Anders and Poncia
- First ever reissue of this bonafide “buried treasure” produced by Richard Perry and featuring Ry Cooder
and the Wrecking Crew
- Includes 4-page insert with notes by music historian Stephen J McParland and Vini Poncia, and many rare pictures and ephemera
Like the other more familiar and phenomenally successful duos Goffin/King, Barry/Greenwich or Mann/Weil, Peter Anders and Vini Poncia also graduated from the Brill Building era school of songwriting. Friends since high school, Anders and Poncia debuted as members of the Providence, Rhode Island vocal group The Videls whose second single Mister Lonely (written by Anders-Poncia) proved to be a moderate national hit (#73 on Cash Box and Billboard) in early 1960. It would be five more years before the duo’s pièce de résistance, The Trade Winds’ New York’s A Lonely Town, would appear on the legendary Red Bird label (started by George Goldner and songwriters Jerry Leiber and Mike Stoller in 1964). An East Coast (though California molded) surf music anthem, New York’s A Lonely Town had impressed both Phil Spector (with whom Anders and Poncia had enjoyed a brief working association, writing songs for The Ronettes, The Crystals or Darlene Love) and Beach Boys leader Brian Wilson. They also worked on an Elvis Presley film score “Harum Scarum”.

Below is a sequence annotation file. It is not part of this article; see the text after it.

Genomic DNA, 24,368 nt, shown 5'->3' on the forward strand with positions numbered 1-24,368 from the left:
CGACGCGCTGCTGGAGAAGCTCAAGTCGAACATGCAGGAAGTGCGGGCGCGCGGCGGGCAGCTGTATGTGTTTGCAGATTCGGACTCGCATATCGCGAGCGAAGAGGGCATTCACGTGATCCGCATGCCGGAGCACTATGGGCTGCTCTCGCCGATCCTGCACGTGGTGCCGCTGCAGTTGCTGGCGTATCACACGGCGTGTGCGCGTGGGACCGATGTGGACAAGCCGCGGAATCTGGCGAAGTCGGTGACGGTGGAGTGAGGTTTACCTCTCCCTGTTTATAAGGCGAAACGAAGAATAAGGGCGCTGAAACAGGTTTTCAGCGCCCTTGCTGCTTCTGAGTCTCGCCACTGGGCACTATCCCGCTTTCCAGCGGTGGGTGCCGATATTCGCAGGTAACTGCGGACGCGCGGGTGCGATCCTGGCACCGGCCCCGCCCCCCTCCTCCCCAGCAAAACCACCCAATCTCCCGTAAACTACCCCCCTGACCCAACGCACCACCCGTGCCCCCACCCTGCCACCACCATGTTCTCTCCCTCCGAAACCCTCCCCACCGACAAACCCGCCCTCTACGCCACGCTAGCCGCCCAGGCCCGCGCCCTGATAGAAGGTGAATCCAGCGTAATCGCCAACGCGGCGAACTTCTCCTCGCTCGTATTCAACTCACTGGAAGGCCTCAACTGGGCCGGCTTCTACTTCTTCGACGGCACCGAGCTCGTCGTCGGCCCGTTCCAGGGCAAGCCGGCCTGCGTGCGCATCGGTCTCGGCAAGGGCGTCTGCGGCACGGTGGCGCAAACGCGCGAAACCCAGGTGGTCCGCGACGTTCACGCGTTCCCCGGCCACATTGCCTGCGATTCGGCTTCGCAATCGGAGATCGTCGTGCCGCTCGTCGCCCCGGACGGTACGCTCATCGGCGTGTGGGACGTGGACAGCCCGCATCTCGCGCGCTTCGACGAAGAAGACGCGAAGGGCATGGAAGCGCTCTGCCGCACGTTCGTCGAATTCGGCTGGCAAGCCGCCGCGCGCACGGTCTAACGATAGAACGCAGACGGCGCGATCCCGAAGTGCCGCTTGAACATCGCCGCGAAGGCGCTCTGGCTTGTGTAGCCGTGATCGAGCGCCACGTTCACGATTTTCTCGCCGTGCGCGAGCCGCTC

After releasing albums as The Trade Winds and The Innocence, as well as writing and releasing a bunch of songs under various guises for Kama Sutra and Buddah Records, Anders & Poncia signed to Warner Bros in 1969. Produced by Richard Perry (Captain Beefheart, Fats Domino, Tiny Tim…), and featuring the Los Angeles A-Team of sessioneers (later known as “The Wrecking Crew”), their only album features ten original compositions and a version of Leiber & Stoller’s “Smokey Joe’s Cafe” (with some great bottleneck guitar by Ry Cooder). Reissued here for the first time these eleven brilliant and extraordinarily powerful tracks are ripe for rediscovery. As the liner notes state: “listen to Anders & Poncia … and you have found your poets.”